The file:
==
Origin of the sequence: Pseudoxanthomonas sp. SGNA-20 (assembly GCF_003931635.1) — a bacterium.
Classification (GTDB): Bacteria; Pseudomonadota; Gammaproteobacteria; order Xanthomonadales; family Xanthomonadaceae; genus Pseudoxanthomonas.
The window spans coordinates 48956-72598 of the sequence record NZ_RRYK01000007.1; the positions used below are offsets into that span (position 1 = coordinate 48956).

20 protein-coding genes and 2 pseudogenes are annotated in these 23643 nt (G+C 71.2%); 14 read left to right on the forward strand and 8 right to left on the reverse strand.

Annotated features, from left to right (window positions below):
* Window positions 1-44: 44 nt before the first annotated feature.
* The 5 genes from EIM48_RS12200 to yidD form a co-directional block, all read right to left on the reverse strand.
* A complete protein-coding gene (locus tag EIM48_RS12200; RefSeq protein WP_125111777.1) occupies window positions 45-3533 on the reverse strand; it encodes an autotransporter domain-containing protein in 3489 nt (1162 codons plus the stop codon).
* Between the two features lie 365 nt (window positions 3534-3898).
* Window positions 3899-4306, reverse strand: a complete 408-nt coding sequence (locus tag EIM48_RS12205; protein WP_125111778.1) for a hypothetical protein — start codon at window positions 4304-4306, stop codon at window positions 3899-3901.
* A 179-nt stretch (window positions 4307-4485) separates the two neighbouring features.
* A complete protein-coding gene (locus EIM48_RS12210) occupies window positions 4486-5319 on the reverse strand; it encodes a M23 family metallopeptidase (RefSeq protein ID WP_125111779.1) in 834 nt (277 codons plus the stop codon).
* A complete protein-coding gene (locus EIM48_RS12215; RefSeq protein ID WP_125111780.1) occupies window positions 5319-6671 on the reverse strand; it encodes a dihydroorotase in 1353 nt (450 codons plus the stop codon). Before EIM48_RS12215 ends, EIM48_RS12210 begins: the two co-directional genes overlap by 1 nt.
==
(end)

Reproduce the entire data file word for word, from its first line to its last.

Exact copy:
Origin of the sequence: Pseudoxanthomonas sp. SGNA-20 (assembly GCF_003931635.1) — a bacterium.
Classification (GTDB): Bacteria; Pseudomonadota; Gammaproteobacteria; order Xanthomonadales; family Xanthomonadaceae; genus Pseudoxanthomonas.
The window spans coordinates 48956-72598 of the sequence record NZ_RRYK01000007.1; the positions used below are offsets into that span (position 1 = coordinate 48956).

20 protein-coding genes and 2 pseudogenes are annotated in these 23643 nt (G+C 71.2%); 14 read left to right on the forward strand and 8 right to left on the reverse strand.

Annotated features, from left to right (window positions below):
* Window positions 1-44: 44 nt before the first annotated feature.
* The 5 genes from EIM48_RS12200 to yidD form a co-directional block, all read right to left on the reverse strand.
* A complete protein-coding gene (locus tag EIM48_RS12200; RefSeq protein WP_125111777.1) occupies window positions 45-3533 on the reverse strand; it encodes an autotransporter domain-containing protein in 3489 nt (1162 codons plus the stop codon).
* Between the two features lie 365 nt (window positions 3534-3898).
* Window positions 3899-4306, reverse strand: a complete 408-nt coding sequence (locus tag EIM48_RS12205; protein WP_125111778.1) for a hypothetical protein — start codon at window positions 4304-4306, stop codon at window positions 3899-3901.
* A 179-nt stretch (window positions 4307-4485) separates the two neighbouring features.
* A complete protein-coding gene (locus EIM48_RS12210) occupies window positions 4486-5319 on the reverse strand; it encodes a M23 family metallopeptidase (RefSeq protein ID WP_125111779.1) in 834 nt (277 codons plus the stop codon).
* A complete protein-coding gene (locus EIM48_RS12215; RefSeq protein ID WP_125111780.1) occupies window positions 5319-6671 on the reverse strand; it encodes a dihydroorotase in 1353 nt (450 codons plus the stop codon). Before EIM48_RS12215 ends, EIM48_RS12210 begins: the two co-directional genes overlap by 1 nt.